Odd Day

Classroom-Management2

So, here’s what’s happening. I’ve written a post for another blog and hopefully it will be up soon and I will link to it when it goes up. And next week, no post because it’s Pesach and I’ll be celebrating with my family.

And that’s all I was going to say today. I mean, I could talk about Steubenville, but it’s too depressing and I have nothing to say that hasn’t been said a million times. But then I was watching Bill Maher and he had on Michelle Rhee, who I already hate because she talks smack about my cousin (and because I fundamentally disagree with her on education), and she said something I want to talk about so I’m going to.

Bill Maher asked her what any individual teacher can do in an environment where poverty and a lack of education and/or ability to be involved on the part of the parents seems to create the major problem. Rhee insisted teachers CAN make a difference, and cited her experience visiting an underperforming school at which most classes were ill-attended. But one teacher’s classroom was full to the brim that first period, with 35 kids in the room. She asked one of the, as she described, “tougher”-looking kids in the room what was up with that, and he said this teacher was really good because he always teaches them something new every day, and because he always answers all the questions they have. Later, she saw him and his friends walking out of the building despite the fact that they still should have been in class. They said that the other teachers were boring, so although they made a point of making it into first period, they were out for the day now. They had better stuff to do.

Rhee’s point is that this teacher is awesome enough to get these otherwise unmotivated kids out of bed and into school in the mornings just because they like being in his classroom. Which is great. I mean, it’s not great that these guys view school as an entertainment option instead of a responsibility/door to their future, but good for that teacher for having a dynamic, interesting classroom.

But I wanted Maher to ask the follow-up that has to be on anyone’s mind who cares about education and the direction “reform” has taken in this country – “Do the students in this teacher’s class get higher test scores?” Rhee is all about test scores to keep teachers accountable, right? So is the good pedagogy she witnessed correlated to good test scores or what? And if not (and I strongly, strongly suspect not – if for no other reason than, these kids walked out of the building when no longer sufficiently stimulated. Do you really think they show up on test day?), doesn’t Rhee need to re-evaluate what standards she uses to “hold teachers accountable”?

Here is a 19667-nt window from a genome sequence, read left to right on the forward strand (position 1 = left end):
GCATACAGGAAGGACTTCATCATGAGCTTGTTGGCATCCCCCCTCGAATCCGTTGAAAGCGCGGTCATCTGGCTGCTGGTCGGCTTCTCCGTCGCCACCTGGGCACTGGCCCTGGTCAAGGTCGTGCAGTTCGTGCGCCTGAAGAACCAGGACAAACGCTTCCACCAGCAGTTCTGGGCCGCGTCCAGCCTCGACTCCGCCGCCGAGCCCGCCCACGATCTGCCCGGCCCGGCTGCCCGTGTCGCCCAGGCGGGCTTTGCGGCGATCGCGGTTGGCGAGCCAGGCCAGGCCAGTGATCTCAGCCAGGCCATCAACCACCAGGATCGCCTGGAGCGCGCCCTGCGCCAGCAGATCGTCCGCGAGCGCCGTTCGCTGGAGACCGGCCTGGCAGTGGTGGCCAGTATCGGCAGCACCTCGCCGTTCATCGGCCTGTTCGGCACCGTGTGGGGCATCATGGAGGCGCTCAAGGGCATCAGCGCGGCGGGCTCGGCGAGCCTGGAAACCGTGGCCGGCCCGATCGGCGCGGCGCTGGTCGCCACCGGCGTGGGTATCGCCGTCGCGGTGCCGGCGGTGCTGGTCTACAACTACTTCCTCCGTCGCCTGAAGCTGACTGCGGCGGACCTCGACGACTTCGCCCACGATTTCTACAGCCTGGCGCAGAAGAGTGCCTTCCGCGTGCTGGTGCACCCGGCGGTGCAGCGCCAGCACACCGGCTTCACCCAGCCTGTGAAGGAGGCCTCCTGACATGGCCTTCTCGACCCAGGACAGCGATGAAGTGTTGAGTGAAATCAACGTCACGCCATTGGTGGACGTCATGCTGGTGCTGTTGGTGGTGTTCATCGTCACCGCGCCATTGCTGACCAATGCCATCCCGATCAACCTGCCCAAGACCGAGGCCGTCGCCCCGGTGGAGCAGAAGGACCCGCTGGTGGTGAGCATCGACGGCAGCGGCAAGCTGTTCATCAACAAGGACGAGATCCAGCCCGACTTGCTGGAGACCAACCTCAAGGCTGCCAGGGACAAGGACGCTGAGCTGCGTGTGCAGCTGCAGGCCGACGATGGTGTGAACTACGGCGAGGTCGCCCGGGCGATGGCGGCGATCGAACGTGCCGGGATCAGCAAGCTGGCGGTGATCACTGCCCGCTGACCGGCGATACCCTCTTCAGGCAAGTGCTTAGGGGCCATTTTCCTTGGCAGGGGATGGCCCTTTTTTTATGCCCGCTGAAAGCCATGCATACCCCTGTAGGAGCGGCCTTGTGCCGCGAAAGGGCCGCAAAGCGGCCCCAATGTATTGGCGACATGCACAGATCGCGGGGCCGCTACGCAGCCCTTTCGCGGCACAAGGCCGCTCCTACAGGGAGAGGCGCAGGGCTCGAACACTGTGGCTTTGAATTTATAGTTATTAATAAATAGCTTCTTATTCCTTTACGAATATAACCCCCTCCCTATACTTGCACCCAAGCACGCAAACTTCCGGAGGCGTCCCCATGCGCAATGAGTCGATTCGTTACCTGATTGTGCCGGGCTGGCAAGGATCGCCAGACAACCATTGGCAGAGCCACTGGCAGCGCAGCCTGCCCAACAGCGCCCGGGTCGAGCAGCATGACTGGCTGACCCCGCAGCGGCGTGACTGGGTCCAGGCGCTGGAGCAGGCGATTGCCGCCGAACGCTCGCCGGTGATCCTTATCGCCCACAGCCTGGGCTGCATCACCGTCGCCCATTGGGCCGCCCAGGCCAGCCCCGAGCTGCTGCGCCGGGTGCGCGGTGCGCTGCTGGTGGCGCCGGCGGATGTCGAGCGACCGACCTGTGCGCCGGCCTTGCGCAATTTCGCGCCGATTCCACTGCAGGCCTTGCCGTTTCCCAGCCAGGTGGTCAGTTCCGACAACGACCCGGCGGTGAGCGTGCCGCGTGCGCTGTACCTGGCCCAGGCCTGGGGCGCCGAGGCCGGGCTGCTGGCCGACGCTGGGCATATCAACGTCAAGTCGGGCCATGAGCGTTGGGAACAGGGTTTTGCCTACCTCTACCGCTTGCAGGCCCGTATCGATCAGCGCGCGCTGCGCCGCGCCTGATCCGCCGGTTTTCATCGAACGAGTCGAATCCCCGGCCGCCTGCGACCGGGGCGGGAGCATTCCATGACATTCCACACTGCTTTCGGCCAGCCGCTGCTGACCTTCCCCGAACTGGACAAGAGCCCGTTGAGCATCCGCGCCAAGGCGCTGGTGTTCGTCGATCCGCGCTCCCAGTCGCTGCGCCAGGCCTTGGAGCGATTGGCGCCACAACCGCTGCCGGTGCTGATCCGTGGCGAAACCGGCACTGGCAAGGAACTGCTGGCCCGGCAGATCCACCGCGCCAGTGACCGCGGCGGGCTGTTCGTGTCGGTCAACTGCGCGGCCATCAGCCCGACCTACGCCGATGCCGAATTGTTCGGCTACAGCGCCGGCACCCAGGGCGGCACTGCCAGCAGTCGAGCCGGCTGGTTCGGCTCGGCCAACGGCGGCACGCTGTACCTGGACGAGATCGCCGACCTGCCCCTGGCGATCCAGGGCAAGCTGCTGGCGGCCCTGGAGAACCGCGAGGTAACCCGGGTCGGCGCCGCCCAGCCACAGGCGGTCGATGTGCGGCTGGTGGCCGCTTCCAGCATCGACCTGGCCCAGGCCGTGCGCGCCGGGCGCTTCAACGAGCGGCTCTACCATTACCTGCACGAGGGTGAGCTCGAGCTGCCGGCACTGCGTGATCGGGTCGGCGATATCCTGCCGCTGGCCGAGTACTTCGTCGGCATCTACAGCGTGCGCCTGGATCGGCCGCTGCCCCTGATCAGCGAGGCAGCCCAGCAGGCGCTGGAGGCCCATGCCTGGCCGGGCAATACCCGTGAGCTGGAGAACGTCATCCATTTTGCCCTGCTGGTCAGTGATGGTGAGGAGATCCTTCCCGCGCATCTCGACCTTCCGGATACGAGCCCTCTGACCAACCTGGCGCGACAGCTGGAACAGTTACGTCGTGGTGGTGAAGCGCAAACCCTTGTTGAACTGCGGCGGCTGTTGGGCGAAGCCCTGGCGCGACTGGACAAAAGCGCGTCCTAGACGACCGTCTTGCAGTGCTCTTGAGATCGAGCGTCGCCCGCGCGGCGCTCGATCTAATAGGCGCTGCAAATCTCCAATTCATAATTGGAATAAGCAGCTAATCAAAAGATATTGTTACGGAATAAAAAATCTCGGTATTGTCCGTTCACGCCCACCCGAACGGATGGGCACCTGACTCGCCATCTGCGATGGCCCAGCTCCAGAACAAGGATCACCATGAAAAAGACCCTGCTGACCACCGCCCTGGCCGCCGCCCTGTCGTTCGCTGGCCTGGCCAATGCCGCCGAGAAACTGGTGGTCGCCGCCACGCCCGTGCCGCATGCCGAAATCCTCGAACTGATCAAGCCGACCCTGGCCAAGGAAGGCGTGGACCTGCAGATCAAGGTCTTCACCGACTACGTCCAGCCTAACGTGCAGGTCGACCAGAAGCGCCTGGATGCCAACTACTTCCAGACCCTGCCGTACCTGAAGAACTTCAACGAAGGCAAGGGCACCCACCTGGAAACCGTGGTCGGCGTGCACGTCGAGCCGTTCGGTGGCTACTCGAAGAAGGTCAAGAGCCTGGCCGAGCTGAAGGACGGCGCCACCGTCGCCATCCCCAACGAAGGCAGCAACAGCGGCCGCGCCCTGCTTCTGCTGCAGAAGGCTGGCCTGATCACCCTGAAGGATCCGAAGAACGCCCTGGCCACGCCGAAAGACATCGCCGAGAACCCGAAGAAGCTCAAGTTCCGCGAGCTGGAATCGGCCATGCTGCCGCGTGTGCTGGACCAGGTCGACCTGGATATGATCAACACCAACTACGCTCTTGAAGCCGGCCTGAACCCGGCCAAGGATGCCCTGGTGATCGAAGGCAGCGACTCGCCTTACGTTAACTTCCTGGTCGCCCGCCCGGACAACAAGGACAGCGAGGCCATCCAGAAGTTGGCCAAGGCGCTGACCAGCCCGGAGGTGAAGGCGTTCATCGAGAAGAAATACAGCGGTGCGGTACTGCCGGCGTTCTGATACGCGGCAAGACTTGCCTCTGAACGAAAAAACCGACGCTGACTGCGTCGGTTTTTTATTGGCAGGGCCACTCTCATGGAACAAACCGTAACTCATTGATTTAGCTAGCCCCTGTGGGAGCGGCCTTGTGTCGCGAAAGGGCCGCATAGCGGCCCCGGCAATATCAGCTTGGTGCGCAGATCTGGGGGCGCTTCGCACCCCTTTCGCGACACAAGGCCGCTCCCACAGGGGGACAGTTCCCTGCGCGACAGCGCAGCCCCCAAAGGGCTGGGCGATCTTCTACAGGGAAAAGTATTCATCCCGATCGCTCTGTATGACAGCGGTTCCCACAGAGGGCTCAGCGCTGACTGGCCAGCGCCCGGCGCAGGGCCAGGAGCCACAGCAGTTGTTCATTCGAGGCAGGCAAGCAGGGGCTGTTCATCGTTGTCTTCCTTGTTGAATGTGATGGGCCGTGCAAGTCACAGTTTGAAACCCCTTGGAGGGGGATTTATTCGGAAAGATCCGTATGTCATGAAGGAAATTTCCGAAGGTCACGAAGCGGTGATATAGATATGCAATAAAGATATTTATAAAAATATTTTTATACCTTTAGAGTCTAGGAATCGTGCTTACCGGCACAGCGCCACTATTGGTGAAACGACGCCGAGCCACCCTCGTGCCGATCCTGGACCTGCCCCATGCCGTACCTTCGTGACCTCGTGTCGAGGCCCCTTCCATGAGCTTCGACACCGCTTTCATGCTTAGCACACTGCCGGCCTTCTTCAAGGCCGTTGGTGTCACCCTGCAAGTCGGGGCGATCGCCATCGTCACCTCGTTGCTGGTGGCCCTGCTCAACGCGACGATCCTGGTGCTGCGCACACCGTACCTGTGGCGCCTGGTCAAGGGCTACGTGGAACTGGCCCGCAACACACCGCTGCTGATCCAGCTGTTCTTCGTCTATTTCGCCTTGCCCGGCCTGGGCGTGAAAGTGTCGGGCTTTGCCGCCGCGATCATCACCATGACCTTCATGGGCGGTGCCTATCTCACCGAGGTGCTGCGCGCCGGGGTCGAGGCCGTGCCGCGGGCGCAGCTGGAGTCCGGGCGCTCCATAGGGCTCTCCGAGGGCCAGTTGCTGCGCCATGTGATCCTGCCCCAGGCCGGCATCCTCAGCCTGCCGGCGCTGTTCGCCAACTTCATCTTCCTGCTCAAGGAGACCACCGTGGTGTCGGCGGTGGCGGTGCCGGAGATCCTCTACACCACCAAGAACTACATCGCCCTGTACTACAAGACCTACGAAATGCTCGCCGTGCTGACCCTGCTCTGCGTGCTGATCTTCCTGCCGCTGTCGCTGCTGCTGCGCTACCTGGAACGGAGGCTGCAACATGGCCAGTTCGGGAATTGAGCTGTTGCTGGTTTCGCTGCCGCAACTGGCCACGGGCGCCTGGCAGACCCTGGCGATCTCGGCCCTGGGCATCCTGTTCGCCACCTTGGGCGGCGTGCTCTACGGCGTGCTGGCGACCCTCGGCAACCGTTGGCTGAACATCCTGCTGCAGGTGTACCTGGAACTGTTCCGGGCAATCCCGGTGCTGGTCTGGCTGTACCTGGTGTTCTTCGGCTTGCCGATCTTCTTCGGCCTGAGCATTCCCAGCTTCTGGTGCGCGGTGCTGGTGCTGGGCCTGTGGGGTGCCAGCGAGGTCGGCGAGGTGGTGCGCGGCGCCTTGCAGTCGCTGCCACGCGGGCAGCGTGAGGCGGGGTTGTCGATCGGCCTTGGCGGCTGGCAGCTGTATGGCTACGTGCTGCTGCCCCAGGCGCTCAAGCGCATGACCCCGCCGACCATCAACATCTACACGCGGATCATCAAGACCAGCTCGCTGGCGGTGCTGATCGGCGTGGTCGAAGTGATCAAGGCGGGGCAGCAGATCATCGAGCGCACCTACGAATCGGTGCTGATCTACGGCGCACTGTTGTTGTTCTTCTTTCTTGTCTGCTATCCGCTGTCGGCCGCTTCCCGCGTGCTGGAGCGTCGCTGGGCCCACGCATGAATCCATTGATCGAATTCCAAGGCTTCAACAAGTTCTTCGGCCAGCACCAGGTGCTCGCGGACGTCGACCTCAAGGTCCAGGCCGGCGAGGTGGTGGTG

Like my cousin, I’m not against holding teachers accountable for doing well at their jobs. I do think that “doing well at their jobs” cannot mean “Every single teacher must be an amazing superhero with creative and engaging lesson plans every day who obviously does nothing 24-7 but teach and plan to teach and then all of those plans are awesome! And every student tests in the 99th percentile!” In the first place, that’s not how math works. If you honestly think that, if the teachers were just trying a little harder, we could get every student in this country somewhere into the 90th percentile on standardized tests that are GRADED ON A CURVE, you are too stupid to pass those same tests. In the second, amazing superheroes in ANY job are really rare. And they’re even rarer when the pay is what we can afford to pay public school teachers. (Which is not always terrible, depending on where you live, but if someone was that amazing, intelligent, creative, and energetic, and willing to dedicated all their time to a job, they could probably get paid significantly more elsewhere.)

But anyway. While it’s fine to hold teachers accountable, you have to have standards that make sense. And if you are calling out one kind of teacher as the good kind, the kind that can make a difference, you have to make sure your evaluative processes would reward that kind of teacher. And if you don’t, you’re either too lazy to do it or you’re committed to your own evaluative processes for some other reason that has nothing to do with genuinely wanting the best schools for our kids.

So, Michelle Rhee, did that teacher’s students do well on standardized tests?

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